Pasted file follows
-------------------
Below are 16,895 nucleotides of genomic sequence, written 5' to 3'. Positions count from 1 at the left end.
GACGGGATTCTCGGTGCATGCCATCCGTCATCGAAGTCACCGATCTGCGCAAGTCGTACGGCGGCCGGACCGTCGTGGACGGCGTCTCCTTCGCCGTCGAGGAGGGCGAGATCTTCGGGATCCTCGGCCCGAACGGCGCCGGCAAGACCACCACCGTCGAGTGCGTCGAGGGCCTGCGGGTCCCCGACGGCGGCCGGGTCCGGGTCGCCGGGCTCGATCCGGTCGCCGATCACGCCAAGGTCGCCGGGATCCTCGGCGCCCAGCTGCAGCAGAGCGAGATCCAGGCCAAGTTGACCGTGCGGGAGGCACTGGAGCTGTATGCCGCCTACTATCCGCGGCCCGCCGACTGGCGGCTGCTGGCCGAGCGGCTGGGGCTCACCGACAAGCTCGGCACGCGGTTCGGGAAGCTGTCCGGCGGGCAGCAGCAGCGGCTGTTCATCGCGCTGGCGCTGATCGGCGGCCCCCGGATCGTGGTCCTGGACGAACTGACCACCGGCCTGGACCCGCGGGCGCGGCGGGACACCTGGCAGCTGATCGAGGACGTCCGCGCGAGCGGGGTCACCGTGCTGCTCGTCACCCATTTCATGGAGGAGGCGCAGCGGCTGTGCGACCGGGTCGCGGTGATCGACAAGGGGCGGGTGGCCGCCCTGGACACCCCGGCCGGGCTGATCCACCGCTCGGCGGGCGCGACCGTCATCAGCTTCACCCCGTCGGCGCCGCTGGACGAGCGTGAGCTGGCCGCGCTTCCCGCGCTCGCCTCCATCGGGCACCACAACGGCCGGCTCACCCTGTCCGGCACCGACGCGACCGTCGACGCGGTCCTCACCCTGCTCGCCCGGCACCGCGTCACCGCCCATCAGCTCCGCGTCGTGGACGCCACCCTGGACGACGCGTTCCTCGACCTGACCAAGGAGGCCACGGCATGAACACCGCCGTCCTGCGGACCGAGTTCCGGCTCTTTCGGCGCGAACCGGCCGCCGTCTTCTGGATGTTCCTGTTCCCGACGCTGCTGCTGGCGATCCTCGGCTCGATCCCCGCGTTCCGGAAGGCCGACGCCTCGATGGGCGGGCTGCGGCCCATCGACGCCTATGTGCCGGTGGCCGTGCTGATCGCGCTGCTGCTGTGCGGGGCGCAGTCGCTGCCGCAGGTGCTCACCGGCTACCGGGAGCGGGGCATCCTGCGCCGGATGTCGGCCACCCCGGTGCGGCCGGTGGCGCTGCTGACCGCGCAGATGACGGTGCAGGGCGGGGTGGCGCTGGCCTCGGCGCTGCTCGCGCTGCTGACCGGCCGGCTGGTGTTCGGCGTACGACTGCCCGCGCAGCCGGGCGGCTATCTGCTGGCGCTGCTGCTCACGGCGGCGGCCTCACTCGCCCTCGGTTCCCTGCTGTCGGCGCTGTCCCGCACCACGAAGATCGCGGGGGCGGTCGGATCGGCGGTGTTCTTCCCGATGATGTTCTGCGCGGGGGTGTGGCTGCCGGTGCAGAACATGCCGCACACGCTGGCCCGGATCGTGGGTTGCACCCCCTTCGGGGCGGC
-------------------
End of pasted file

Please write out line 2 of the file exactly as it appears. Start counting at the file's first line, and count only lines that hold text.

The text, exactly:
GACGGGATTCTCGGTGCATGCCATCCGTCATCGAAGTCACCGATCTGCGCAAGTCGTACGGCGGCCGGACCGTCGTGGACGGCGTCTCCTTCGCCGTCGAGGAGGGCGAGATCTTCGGGATCCTCGGCCCGAACGGCGCCGGCAAGACCACCACCGTCGAGTGCGTCGAGGGCCTGCGGGTCCCCGACGGCGGCCGGGTCCGGGTCGCCGGGCTCGATCCGGTCGCCGATCACGCCAAGGTCGCCGGGATCCTCGGCGCCCAGCTGCAGCAGAGCGAGATCCAGGCCAAGTTGACCGTGCGGGAGGCACTGGAGCTGTATGCCGCCTACTATCCGCGGCCCGCCGACTGGCGGCTGCTGGCCGAGCGGCTGGGGCTCACCGACAAGCTCGGCACGCGGTTCGGGAAGCTGTCCGGCGGGCAGCAGCAGCGGCTGTTCATCGCGCTGGCGCTGATCGGCGGCCCCCGGATCGTGGTCCTGGACGAACTGACCACCGGCCTGGACCCGCGGGCGCGGCGGGACACCTGGCAGCTGATCGAGGACGTCCGCGCGAGCGGGGTCACCGTGCTGCTCGTCACCCATTTCATGGAGGAGGCGCAGCGGCTGTGCGACCGGGTCGCGGTGATCGACAAGGGGCGGGTGGCCGCCCTGGACACCCCGGCCGGGCTGATCCACCGCTCGGCGGGCGCGACCGTCATCAGCTTCACCCCGTCGGCGCCGCTGGACGAGCGTGAGCTGGCCGCGCTTCCCGCGCTCGCCTCCATCGGGCACCACAACGGCCGGCTCACCCTGTCCGGCACCGACGCGACCGTCGACGCGGTCCTCACCCTGCTCGCCCGGCACCGCGTCACCGCCCATCAGCTCCGCGTCGTGGACGCCACCCTGGACGACGCGTTCCTCGACCTGACCAAGGAGGCCACGGCATGAACACCGCCGTCCTGCGGACCGAGTTCCGGCTCTTTCGGCGCGAACCGGCCGCCGTCTTCTGGATGTTCCTGTTCCCGACGCTGCTGCTGGCGATCCTCGGCTCGATCCCCGCGTTCCGGAAGGCCGACGCCTCGATGGGCGGGCTGCGGCCCATCGACGCCTATGTGCCGGTGGCCGTGCTGATCGCGCTGCTGCTGTGCGGGGCGCAGTCGCTGCCGCAGGTGCTCACCGGCTACCGGGAGCGGGGCATCCTGCGCCGGATGTCGGCCACCCCGGTGCGGCCGGTGGCGCTGCTGACCGCGCAGATGACGGTGCAGGGCGGGGTGGCGCTGGCCTCGGCGCTGCTCGCGCTGCTGACCGGCCGGCTGGTGTTCGGCGTACGACTGCCCGCGCAGCCGGGCGGCTATCTGCTGGCGCTGCTGCTCACGGCGGCGGCCTCACTCGCCCTCGGTTCCCTGCTGTCGGCGCTGTCCCGCACCACGAAGATCGCGGGGGCGGTCGGATCGGCGGTGTTCTTCCCGATGATGTTCTGCGCGGGGGTGTGGCTGCCGGTGCAGAACATGCCGCACACGCTGGCCCGGATCGTGGGTTGCACCCCCTTCGGGGCGGC